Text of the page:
“The oak tree of Ain Traz is a monument just like Heliopolis, Sidon, or Byblos. It is no mere refuge for birds but has a presence that is bound up with all us Lebanese,” wrote Joseph Matar of Discover Lebanon.
This old silk factory in Ain Trez stands today as a testament to Lebanon’s sericulture.
“The most beautiful silk fabrics were the ones dyed with ‘Tyrian Purple’, a very famous color made by the Phoenicians and extracted from the glands of Murex Mollusks,” explained photographer Tony Aoun.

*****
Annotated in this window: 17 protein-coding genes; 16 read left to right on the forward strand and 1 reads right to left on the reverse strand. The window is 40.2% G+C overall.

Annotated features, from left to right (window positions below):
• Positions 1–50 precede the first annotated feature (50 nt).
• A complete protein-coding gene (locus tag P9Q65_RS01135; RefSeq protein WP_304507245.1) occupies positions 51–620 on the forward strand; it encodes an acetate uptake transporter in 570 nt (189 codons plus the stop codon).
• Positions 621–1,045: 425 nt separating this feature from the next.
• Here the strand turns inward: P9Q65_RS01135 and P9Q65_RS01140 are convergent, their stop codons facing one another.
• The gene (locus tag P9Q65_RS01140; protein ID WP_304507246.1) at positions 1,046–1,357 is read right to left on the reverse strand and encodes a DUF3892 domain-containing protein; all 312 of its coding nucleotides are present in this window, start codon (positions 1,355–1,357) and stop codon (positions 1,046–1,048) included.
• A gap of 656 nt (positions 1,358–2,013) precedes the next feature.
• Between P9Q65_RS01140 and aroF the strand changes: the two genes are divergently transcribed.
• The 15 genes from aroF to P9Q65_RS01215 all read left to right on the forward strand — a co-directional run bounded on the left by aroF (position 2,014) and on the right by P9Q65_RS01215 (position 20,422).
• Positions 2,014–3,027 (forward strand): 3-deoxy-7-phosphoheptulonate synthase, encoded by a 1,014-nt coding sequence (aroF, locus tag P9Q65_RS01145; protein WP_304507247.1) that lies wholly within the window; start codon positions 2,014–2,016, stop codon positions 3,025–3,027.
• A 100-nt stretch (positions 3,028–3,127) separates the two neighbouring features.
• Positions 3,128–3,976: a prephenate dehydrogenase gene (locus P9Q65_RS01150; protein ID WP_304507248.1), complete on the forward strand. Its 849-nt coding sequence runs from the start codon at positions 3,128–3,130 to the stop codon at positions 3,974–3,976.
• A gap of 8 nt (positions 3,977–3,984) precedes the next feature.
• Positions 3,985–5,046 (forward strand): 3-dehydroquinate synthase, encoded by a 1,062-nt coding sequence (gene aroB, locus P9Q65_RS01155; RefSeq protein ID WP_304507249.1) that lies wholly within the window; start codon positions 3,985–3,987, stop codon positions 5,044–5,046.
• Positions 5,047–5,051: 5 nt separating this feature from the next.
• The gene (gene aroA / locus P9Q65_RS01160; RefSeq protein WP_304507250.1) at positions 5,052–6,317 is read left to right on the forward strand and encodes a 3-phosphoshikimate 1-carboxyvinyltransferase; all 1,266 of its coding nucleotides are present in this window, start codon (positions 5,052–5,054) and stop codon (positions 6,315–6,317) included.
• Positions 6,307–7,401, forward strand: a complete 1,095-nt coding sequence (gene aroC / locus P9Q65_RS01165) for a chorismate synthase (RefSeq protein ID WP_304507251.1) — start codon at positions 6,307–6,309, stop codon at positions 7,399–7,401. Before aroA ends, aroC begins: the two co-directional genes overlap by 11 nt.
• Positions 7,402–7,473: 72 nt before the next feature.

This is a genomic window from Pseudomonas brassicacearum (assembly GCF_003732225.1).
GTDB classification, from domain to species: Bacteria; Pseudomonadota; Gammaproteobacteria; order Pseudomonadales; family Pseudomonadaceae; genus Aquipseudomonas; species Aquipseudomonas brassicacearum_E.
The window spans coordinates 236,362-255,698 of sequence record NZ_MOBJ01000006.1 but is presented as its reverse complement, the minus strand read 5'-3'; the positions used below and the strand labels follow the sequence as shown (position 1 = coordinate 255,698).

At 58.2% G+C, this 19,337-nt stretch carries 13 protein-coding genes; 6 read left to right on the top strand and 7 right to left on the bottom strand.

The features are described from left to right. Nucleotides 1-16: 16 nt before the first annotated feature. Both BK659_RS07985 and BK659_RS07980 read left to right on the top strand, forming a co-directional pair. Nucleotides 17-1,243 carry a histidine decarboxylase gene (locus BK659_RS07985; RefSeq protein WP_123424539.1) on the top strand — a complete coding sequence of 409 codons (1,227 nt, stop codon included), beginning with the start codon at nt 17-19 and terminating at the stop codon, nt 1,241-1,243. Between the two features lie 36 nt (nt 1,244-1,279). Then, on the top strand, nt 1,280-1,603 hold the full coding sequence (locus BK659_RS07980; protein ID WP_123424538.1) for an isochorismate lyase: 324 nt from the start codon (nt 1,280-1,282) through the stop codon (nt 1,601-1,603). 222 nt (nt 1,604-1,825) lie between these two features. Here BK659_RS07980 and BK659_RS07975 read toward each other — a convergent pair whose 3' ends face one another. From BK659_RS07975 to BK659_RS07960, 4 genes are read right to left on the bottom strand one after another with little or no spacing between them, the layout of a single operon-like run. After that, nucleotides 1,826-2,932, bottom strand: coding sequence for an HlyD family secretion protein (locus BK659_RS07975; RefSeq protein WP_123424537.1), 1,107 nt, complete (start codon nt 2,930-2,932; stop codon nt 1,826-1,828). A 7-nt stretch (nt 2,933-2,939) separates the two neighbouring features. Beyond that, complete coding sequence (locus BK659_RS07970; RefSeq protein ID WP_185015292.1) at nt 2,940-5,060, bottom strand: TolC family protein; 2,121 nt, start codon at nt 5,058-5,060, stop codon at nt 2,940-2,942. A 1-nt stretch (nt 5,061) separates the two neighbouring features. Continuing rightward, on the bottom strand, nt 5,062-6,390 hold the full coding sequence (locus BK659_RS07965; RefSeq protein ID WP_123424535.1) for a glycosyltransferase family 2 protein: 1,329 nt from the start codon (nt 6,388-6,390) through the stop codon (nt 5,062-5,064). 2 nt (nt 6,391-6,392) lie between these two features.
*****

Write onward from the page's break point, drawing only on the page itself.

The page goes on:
The 200-year-old Melkite Monastery
Founded in 1811, the monastery was initially a residence of Es-Saad family which they donated to the Melkite seminary mission.
It was twice vandalized between 1841 and 1845, during religious conflicts, and reopened in 1870 as a monastery and a summer residence for the Melkite patriarch.
Throughout its history, the monastery hosted important councils, including the legislative synod in 1909 by Patriarch Cyril VIII Jaha. The religious facility was again looted during the civil war and lost many of its archives and library.